insert into #errorlog
execute master.dbo.xp_cmdshell ‘type “c:\temp\sp_out.txt” ‘
select line from #errorlog
drop table #errorlog

Here you can see I used xp_cmdshell to execute the OSQL
utility. By using this utility I was able to direct the output of the “sp_spaceused”
SP directly into an OS file using the -o option. I then used the procedure
described in the preceding section to get the OS file created by the OSQL
utility into my temporary table named #errorlog. Once again, using this method
causes each line of output from the “sp_spaceused” SP to be stored in a single
column record in my temporary table.

Output From an Executable Into a Table

For my last example, I will show you how to get the output
of an “.exe” into a SQL Server table. Suppose I want to get my server’s IP
configuration information into a SQL Server table so I can manipulate it. To
display this information you would run the “ipconfig.exe” executable. So here
is the code I would use to get the IP configure information into a table:


create table #ipconfig(line varchar(2000))
insert into #ipconfig
execute xp_cmdshell ‘ipconfig.exe’
select line from #ipconfig
drop table #ipconfig

Here the code is similar to the code I used to get the
contents of an OS file into a table. The only difference is instead of running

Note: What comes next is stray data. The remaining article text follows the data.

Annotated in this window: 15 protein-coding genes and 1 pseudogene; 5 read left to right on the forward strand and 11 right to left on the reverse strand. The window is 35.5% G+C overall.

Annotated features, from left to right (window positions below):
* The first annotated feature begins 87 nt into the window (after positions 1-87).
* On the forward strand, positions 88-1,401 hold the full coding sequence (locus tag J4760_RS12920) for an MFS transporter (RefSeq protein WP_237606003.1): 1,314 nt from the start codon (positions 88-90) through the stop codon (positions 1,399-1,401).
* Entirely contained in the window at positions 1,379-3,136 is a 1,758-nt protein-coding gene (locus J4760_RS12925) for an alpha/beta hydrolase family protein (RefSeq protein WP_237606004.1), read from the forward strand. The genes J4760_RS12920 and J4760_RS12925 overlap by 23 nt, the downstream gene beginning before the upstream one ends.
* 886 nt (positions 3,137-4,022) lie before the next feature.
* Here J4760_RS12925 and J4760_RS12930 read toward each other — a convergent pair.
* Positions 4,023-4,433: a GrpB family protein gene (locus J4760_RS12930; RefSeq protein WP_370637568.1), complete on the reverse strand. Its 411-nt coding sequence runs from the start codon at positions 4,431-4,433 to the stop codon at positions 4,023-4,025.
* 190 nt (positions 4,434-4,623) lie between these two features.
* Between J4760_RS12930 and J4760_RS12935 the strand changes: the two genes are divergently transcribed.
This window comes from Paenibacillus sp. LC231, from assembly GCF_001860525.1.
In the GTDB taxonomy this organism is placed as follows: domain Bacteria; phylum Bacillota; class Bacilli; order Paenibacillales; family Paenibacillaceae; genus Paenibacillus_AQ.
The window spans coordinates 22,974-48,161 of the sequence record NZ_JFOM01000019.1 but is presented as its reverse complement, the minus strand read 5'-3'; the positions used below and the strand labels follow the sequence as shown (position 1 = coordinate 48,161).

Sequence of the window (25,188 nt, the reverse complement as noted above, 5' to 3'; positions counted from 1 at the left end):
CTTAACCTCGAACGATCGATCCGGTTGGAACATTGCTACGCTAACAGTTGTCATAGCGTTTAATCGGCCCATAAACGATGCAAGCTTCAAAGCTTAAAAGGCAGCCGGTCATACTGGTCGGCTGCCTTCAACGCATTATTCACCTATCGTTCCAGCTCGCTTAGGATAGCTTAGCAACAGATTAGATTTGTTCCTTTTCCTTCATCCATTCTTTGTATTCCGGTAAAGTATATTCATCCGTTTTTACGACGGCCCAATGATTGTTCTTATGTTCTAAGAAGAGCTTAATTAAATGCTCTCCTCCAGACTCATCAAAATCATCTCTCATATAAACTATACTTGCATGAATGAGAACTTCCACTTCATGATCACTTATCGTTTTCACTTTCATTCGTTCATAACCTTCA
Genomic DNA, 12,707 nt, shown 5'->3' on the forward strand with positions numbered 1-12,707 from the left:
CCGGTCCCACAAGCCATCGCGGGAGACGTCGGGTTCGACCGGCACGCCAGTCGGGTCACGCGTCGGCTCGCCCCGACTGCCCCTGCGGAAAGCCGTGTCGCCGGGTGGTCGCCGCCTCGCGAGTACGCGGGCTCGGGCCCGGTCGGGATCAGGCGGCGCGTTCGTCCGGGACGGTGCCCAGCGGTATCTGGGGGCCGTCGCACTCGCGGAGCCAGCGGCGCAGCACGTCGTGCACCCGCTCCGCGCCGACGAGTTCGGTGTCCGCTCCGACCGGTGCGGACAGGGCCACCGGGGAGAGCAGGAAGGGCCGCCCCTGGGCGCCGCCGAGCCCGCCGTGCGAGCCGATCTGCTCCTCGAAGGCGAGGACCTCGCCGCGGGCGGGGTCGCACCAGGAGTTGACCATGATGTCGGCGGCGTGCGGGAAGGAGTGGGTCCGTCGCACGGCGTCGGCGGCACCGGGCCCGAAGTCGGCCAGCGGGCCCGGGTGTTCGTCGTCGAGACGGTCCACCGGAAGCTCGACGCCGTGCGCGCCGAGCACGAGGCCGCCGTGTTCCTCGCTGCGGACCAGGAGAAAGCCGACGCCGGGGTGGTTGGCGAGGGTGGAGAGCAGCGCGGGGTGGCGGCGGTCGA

a DOS command with xp_cmdshell , I ran the “ipconfig.exe” executable.

Conclusion

With the use of an INSERT statement, a SQL Server table, and
the occasional execution of the xp_cmdshell extended stored procedure it is
possible to get almost anything into a SQL Server table. I hope that the next
time you need to get the output of a stored procedure, physical file, and/or
the output of an “.exe” into a SQL Server table you will consider using one of
the processes I described in this article.

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Gregory A. Larsen

Gregory Larsen
Gregory Larsen
Gregory A. Larsen is a DBA at Washington State Department of Health (DOH). Greg is responsible for maintaining SQL Server and other database management software. Greg works with customers and developers to design and implement database changes, and solve database/application related problems. Greg builds homegrown solutions to simplify and streamline common database management tasks, such as capacity management.